What is it like to live in ten different apartments in the last three decades? Llucia Ramis (Palma, 1977) knows this well. This Thursday, the Mallorcan writer and journalist won the fourth edition of the Asteroid Books Non-Fiction Award with the project One Square Meter. Ten apartments and thirty years in Barcelona, ​​an investigation into the issue of housing in Spain.

“I am very happy and I am very excited to receive this award,” she told La Vanguardia shortly after the award, which has a prize of 7,000 euros, was announced. Ramis has advanced that this future book is born from “the need to investigate the reasons that make young people have problems emancipating themselves. And some adults too, because it is not easy to assume a rental if you do not live together as a couple.”

The journalist’s intention is to “visit each and every one of the ten houses in which I have lived. I am interested in knowing who lives now, what they pay for rent and, above all, how the neighborhood has changed since I was there.”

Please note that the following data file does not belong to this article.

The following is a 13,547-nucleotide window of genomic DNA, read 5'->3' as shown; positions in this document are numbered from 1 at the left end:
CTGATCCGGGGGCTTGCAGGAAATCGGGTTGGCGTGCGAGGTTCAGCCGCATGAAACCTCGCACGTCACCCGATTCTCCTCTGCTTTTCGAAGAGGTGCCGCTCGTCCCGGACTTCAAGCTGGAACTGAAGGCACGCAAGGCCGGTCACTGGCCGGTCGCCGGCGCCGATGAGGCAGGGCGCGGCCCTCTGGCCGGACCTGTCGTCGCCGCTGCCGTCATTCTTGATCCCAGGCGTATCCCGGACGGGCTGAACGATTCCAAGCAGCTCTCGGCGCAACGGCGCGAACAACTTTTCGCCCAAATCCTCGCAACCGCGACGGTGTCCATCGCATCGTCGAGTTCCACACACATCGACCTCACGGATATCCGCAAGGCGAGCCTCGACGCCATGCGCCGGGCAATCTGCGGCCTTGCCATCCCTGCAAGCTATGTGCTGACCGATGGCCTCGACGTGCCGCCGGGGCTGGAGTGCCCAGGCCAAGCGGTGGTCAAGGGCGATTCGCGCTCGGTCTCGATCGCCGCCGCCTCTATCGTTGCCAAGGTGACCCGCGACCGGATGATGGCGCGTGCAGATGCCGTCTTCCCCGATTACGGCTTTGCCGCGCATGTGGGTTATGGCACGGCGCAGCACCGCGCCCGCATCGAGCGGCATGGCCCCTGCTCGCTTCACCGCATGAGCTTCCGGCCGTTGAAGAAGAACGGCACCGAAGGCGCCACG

The project will have a journalistic part that combines autobiographical chronicle, since “having lived in so many different apartments allows me to make various analyses.” One of them, he confesses, is “why assimilated precariousness develops” or “how the gap between people who belong to the same salary spectrum is increasingly evident, depending on whether or not part of their salary is dedicated to living place”.

The jury, made up of Jordi Amat, Daniel Capó, Leila Guerriero, Daniel Gascón and the editor Luis Solano, has assessed, in addition to the universal interest in the topic addressed and its approach, the “narrative solvency” of the author.